Wow…$2.6 million in punitive damages cut to a scant $400k

The 6th Circuit has just decided, for the second time, Bach v First Union National Bank. I was very surprised to see the court of appeals cut the punitive damages awarded by an obviously outraged jury from $2.6 million down to $400,000. Ms.Bach obvious had a good case for violation of the Fair Credit Reporting Act against the bank because the jury awarded her $400,000 in damages. Equally obvious is the fact that she was treated maliciously by the bank as the jury also gave her punitive damages of $2.6 million. What is surprising is that the 6th Circuit took what I think is very extraordinary action. It reduced the jury’s award of punitive damages of $2.6 million down to $400,000. The court reasoned that there were not enough aggravating factors to support a $2.6 million award. I think differently. I think that it took an incredible amount of nerve for the court to second guess a jury verdict based upon days and days of testimony and deliberation.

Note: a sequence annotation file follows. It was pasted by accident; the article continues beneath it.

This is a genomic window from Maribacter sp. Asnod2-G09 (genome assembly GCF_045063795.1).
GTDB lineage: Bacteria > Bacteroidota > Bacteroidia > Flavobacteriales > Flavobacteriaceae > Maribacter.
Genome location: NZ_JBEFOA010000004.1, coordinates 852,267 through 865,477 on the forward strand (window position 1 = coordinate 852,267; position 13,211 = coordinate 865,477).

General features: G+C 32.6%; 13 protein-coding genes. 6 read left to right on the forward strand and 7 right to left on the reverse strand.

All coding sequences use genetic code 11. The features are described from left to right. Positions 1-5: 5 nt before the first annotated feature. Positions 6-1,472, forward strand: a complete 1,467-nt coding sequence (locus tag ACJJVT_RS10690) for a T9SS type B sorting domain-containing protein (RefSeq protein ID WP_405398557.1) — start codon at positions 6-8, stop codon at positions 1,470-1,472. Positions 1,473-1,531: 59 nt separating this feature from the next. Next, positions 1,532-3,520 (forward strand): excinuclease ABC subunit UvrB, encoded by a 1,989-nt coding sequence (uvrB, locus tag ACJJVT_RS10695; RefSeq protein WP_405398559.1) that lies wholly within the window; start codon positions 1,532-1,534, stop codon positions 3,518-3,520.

So why did the court really reduce a punitive damages verdict to 1/6th of its original value? I don’t know. But I can tell you that courts are usually very reticent to supplant a jury verdict for their own. I do have to wonder, however, is this an omen of things to come in consumer litigation in our jurisdiction? Should consumers and their attorneys worry about whether this decision was simply a rogue opinion or is it the beginning of trend that will tend to route consumer rights? Time will tell.

This entry was posted on Monday, May 21st, 2007 and is filed under Fair Credit Reporting Act issues . You can follow any responses to this entry through the RSS 2.0 feed. Both comments and pings are currently closed.

Comments are closed.